SECRECY NEWS
from the FAS Project on Government Secrecy
Volume 2007, Issue No. 105
October 24, 2007

Secrecy News Blog: http://www.fas.org/blog/secrecy/

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COVERT ACTION, AND MORE FROM CRS

Notable new reports from the Congressional Research Service that have not been made widely available to the public include the following.

"Covert Action: Legislative Background and Possible Policy Questions," updated October 11, 2007:

"U.S.-China Counterterrorism Cooperation: Issues for U.S. Policy," updated October 10, 2007:

"Mexico's Drug Cartels," October 16, 2007:

"Burma-U.S. Relations," updated October 4, 2007:

"The Export Administration Act: Evolution, Provisions, and Debate," updated September 28, 2007:

"Status of a Member of the House Who Has Been Indicted for or Convicted of a Felony," updated October 5, 2007:


JOINT STAFF VIEWS PEACE OPERATIONS

A new publication from the Joint Chiefs of Staff defines military doctrine regarding "peace operations."

Peace operations utilize "all instruments of national power with military missions to contain conflict, redress the peace, and shape the environment to support reconciliation and rebuilding and facilitate the transition to legitimate governance. Peace operations include peacekeeping, peace enforcement, peacemaking, peace building, and conflict prevention efforts."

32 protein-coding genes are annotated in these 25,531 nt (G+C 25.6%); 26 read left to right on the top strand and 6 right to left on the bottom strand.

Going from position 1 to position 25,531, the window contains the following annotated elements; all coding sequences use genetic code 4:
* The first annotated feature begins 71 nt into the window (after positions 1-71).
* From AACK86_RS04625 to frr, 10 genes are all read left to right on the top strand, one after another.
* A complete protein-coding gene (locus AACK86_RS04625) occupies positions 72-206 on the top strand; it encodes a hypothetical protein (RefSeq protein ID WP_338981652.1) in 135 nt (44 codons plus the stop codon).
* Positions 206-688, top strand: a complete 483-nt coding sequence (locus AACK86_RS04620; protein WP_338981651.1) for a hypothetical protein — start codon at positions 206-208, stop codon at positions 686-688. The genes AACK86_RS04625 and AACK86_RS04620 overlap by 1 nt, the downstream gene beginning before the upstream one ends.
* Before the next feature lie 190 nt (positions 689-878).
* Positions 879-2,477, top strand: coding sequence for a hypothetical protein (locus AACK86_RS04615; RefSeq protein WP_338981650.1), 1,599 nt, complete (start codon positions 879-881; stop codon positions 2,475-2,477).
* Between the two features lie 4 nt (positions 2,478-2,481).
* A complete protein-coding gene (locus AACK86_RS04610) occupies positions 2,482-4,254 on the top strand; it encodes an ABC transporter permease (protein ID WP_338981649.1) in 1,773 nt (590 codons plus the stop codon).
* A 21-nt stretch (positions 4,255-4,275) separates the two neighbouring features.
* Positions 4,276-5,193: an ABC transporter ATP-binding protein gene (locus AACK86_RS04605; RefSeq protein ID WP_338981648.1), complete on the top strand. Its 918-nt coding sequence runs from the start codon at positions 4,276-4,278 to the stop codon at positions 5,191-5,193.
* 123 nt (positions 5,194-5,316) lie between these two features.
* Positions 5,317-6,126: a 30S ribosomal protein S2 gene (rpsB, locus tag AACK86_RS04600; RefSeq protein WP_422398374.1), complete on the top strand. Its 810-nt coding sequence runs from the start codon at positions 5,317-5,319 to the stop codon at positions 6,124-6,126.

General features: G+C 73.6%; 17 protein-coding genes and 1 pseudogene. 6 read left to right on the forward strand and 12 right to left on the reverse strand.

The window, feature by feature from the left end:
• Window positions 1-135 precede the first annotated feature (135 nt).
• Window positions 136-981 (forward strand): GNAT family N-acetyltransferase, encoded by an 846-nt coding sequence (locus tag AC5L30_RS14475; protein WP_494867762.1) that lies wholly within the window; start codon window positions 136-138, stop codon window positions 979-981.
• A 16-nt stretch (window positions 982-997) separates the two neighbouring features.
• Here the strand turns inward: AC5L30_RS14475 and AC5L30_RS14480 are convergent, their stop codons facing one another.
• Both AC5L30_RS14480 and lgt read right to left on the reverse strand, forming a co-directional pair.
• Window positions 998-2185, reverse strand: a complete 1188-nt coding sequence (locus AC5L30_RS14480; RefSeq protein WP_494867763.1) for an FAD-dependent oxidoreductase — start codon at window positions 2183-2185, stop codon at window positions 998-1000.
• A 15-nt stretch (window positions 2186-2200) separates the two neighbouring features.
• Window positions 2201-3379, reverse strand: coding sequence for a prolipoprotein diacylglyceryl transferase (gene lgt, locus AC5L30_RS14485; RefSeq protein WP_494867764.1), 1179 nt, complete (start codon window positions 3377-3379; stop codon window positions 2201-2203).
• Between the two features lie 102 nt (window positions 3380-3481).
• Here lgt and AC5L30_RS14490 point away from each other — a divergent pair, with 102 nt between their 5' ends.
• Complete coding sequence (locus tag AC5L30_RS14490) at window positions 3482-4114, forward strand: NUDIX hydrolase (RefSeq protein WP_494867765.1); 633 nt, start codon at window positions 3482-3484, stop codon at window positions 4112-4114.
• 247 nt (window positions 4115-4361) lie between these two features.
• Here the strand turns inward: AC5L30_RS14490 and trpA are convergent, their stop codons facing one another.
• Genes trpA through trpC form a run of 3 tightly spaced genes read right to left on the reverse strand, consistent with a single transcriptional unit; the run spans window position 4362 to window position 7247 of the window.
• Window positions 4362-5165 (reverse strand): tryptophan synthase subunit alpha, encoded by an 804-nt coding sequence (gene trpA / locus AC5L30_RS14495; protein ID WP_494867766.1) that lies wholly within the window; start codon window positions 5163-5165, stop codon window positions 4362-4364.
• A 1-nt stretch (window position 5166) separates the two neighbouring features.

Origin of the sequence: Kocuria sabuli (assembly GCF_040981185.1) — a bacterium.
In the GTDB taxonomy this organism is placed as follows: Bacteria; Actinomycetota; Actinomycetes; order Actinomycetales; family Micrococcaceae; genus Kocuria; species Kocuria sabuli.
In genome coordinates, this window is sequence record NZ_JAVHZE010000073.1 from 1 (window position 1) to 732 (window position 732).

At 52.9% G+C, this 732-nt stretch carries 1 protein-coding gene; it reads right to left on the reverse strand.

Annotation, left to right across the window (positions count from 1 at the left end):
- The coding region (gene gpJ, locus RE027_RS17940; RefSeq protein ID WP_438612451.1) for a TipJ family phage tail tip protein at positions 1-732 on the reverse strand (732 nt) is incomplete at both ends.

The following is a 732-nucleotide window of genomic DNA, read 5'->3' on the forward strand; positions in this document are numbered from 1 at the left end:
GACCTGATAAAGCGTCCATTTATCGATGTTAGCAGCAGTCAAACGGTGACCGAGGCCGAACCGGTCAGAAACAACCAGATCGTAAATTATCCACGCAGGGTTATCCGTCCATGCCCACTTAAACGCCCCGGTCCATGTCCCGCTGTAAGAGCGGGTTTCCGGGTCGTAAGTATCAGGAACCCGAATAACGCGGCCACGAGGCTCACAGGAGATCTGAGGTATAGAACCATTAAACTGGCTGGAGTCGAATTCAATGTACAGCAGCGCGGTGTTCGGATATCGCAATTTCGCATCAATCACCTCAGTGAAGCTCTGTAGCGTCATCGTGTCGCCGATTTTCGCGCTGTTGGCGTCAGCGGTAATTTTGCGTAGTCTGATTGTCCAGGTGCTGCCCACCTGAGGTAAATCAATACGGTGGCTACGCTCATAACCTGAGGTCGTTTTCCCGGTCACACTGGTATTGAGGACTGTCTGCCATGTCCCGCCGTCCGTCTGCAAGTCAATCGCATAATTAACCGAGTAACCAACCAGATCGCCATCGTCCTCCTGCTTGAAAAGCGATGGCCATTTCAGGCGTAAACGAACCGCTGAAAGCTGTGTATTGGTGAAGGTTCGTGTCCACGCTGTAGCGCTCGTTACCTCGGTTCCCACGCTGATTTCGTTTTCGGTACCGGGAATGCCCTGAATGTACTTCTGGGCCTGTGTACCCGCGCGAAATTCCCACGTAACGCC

There are 15 fundamental elements of peace operations, according to the new doctrine, including: transparency, impartiality, credibility, freedom of movement, restraint and minimum force, and so on.

See "Peace Operations," Joint Publication JP 3-07.3, October 17, 2007:


ADMINISTRATION OF TORTURE

Much of what is publicly known regarding the abuse of detainees held in U.S. custody did not emerge from congressional investigations -- there were no such investigations -- or from other conventional means of oversight.

Instead, a large portion of the public record on interrogation policy was uncovered through an unusually effective Freedom of Information Act lawsuit brought by the American Civil Liberties Union.

A new documentary collection on detainee abuse edited by ACLU attorneys Jameel Jaffer and Amrit Singh has just been published by Columbia University Press under the title "Administration of Torture," with a narrative introduction by the editors.


AMERICA AND THE ISLAMIC BOMB

The U.S. Government was acquiescent in Pakistan's acquisition of nuclear weapons technology over a period of decades, according to a new book on the subject.

The activities of individual members of Pakistan's nuclear procurement network in the United States are examined in detail by investigative reporters David Armstrong and Joseph Trento in "America and the Islamic Bomb," Steerforth Press, 2007.

Richard M. Barlow, a former CIA and Defense official who attempted to "blow the whistle" on Pakistan's pursuit of nuclear technology in the 1980s, was effectively punished for his efforts.

"For his candor, and despite the backing of some top intelligence officials, Barlow was stripped of his Top Secret/Codeword clearances and hounded out of the Pentagon," wrote Jeff Stein in "The Nuclear Bombshell That Never Went Off," CQ Homeland Security, October 19:

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Secrecy News is written by Steven Aftergood and published by the Federation of American Scientists.

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